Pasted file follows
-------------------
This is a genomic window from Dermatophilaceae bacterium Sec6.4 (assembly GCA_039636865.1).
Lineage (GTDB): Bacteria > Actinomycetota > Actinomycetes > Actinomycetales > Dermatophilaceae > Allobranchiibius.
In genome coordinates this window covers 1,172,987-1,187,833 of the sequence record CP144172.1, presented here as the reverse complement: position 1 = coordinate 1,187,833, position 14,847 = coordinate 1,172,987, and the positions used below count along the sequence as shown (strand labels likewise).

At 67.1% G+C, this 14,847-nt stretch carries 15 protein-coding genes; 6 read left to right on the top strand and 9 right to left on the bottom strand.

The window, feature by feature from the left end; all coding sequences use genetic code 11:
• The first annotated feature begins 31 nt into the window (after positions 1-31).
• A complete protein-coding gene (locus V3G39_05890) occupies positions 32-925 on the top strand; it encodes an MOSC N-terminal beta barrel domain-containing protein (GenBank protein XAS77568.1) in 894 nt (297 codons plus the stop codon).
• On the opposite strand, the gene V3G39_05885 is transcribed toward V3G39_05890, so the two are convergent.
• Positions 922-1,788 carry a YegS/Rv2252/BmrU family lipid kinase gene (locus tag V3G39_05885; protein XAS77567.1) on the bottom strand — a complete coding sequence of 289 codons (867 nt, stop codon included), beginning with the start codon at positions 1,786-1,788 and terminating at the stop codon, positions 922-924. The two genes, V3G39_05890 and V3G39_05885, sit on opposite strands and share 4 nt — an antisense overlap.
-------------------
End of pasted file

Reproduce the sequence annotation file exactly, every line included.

This is a genomic window from Dermatophilaceae bacterium Sec6.4 (assembly GCA_039636865.1).
Lineage (GTDB): Bacteria > Actinomycetota > Actinomycetes > Actinomycetales > Dermatophilaceae > Allobranchiibius.
In genome coordinates this window covers 1,172,987-1,187,833 of the sequence record CP144172.1, presented here as the reverse complement: position 1 = coordinate 1,187,833, position 14,847 = coordinate 1,172,987, and the positions used below count along the sequence as shown (strand labels likewise).

At 67.1% G+C, this 14,847-nt stretch carries 15 protein-coding genes; 6 read left to right on the top strand and 9 right to left on the bottom strand.

The window, feature by feature from the left end; all coding sequences use genetic code 11:
• The first annotated feature begins 31 nt into the window (after positions 1-31).
• A complete protein-coding gene (locus V3G39_05890) occupies positions 32-925 on the top strand; it encodes an MOSC N-terminal beta barrel domain-containing protein (GenBank protein XAS77568.1) in 894 nt (297 codons plus the stop codon).
• On the opposite strand, the gene V3G39_05885 is transcribed toward V3G39_05890, so the two are convergent.
• Positions 922-1,788 carry a YegS/Rv2252/BmrU family lipid kinase gene (locus tag V3G39_05885; protein XAS77567.1) on the bottom strand — a complete coding sequence of 289 codons (867 nt, stop codon included), beginning with the start codon at positions 1,786-1,788 and terminating at the stop codon, positions 922-924. The two genes, V3G39_05890 and V3G39_05885, sit on opposite strands and share 4 nt — an antisense overlap.